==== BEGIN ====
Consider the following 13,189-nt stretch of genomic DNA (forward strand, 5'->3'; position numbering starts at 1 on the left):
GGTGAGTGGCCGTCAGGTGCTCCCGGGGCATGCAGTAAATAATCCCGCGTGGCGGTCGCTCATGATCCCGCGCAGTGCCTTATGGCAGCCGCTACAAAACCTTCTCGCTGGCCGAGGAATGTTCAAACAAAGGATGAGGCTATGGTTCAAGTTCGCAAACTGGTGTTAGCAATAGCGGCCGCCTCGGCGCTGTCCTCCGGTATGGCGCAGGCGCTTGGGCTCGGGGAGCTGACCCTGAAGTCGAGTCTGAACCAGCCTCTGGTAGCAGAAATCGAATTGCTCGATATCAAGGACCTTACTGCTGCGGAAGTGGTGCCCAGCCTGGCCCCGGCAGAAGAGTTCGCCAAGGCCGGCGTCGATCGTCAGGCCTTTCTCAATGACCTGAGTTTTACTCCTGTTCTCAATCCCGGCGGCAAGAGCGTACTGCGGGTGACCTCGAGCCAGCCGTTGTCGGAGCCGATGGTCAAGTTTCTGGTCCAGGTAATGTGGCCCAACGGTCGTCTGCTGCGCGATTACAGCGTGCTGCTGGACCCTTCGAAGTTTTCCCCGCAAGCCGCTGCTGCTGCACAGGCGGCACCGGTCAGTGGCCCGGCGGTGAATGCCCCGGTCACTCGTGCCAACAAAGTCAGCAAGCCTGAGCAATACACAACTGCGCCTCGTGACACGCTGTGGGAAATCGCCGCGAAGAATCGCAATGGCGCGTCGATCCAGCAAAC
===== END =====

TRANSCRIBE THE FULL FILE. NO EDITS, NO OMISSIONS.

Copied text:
Consider the following 13,189-nt stretch of genomic DNA (forward strand, 5'->3'; position numbering starts at 1 on the left):
GGTGAGTGGCCGTCAGGTGCTCCCGGGGCATGCAGTAAATAATCCCGCGTGGCGGTCGCTCATGATCCCGCGCAGTGCCTTATGGCAGCCGCTACAAAACCTTCTCGCTGGCCGAGGAATGTTCAAACAAAGGATGAGGCTATGGTTCAAGTTCGCAAACTGGTGTTAGCAATAGCGGCCGCCTCGGCGCTGTCCTCCGGTATGGCGCAGGCGCTTGGGCTCGGGGAGCTGACCCTGAAGTCGAGTCTGAACCAGCCTCTGGTAGCAGAAATCGAATTGCTCGATATCAAGGACCTTACTGCTGCGGAAGTGGTGCCCAGCCTGGCCCCGGCAGAAGAGTTCGCCAAGGCCGGCGTCGATCGTCAGGCCTTTCTCAATGACCTGAGTTTTACTCCTGTTCTCAATCCCGGCGGCAAGAGCGTACTGCGGGTGACCTCGAGCCAGCCGTTGTCGGAGCCGATGGTCAAGTTTCTGGTCCAGGTAATGTGGCCCAACGGTCGTCTGCTGCGCGATTACAGCGTGCTGCTGGACCCTTCGAAGTTTTCCCCGCAAGCCGCTGCTGCTGCACAGGCGGCACCGGTCAGTGGCCCGGCGGTGAATGCCCCGGTCACTCGTGCCAACAAAGTCAGCAAGCCTGAGCAATACACAACTGCGCCTCGTGACACGCTGTGGGAAATCGCCGCGAAGAATCGCAATGGCGCGTCGATCCAGCAAAC